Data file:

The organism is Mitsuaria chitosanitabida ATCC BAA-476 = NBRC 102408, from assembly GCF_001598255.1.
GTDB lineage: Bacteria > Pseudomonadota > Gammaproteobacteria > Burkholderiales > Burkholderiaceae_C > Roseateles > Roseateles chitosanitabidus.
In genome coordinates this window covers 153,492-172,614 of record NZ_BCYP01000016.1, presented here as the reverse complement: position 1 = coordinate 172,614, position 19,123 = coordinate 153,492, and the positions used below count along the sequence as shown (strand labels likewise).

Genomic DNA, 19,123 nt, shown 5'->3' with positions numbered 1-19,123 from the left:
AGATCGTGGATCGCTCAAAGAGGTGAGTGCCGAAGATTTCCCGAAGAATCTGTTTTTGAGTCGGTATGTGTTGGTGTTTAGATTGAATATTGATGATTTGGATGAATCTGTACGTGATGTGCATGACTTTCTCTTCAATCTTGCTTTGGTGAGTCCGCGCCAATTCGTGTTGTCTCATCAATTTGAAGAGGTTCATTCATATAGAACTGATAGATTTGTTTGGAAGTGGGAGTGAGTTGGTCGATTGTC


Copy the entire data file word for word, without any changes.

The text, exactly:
The organism is Mitsuaria chitosanitabida ATCC BAA-476 = NBRC 102408, from assembly GCF_001598255.1.
GTDB lineage: Bacteria > Pseudomonadota > Gammaproteobacteria > Burkholderiales > Burkholderiaceae_C > Roseateles > Roseateles chitosanitabidus.
In genome coordinates this window covers 153,492-172,614 of record NZ_BCYP01000016.1, presented here as the reverse complement: position 1 = coordinate 172,614, position 19,123 = coordinate 153,492, and the positions used below count along the sequence as shown (strand labels likewise).

Genomic DNA, 19,123 nt, shown 5'->3' with positions numbered 1-19,123 from the left:
AGATCGTGGATCGCTCAAAGAGGTGAGTGCCGAAGATTTCCCGAAGAATCTGTTTTTGAGTCGGTATGTGTTGGTGTTTAGATTGAATATTGATGATTTGGATGAATCTGTACGTGATGTGCATGACTTTCTCTTCAATCTTGCTTTGGTGAGTCCGCGCCAATTCGTGTTGTCTCATCAATTTGAAGAGGTTCATTCATATAGAACTGATAGATTTGTTTGGAAGTGGGAGTGAGTTGGTCGATTGTC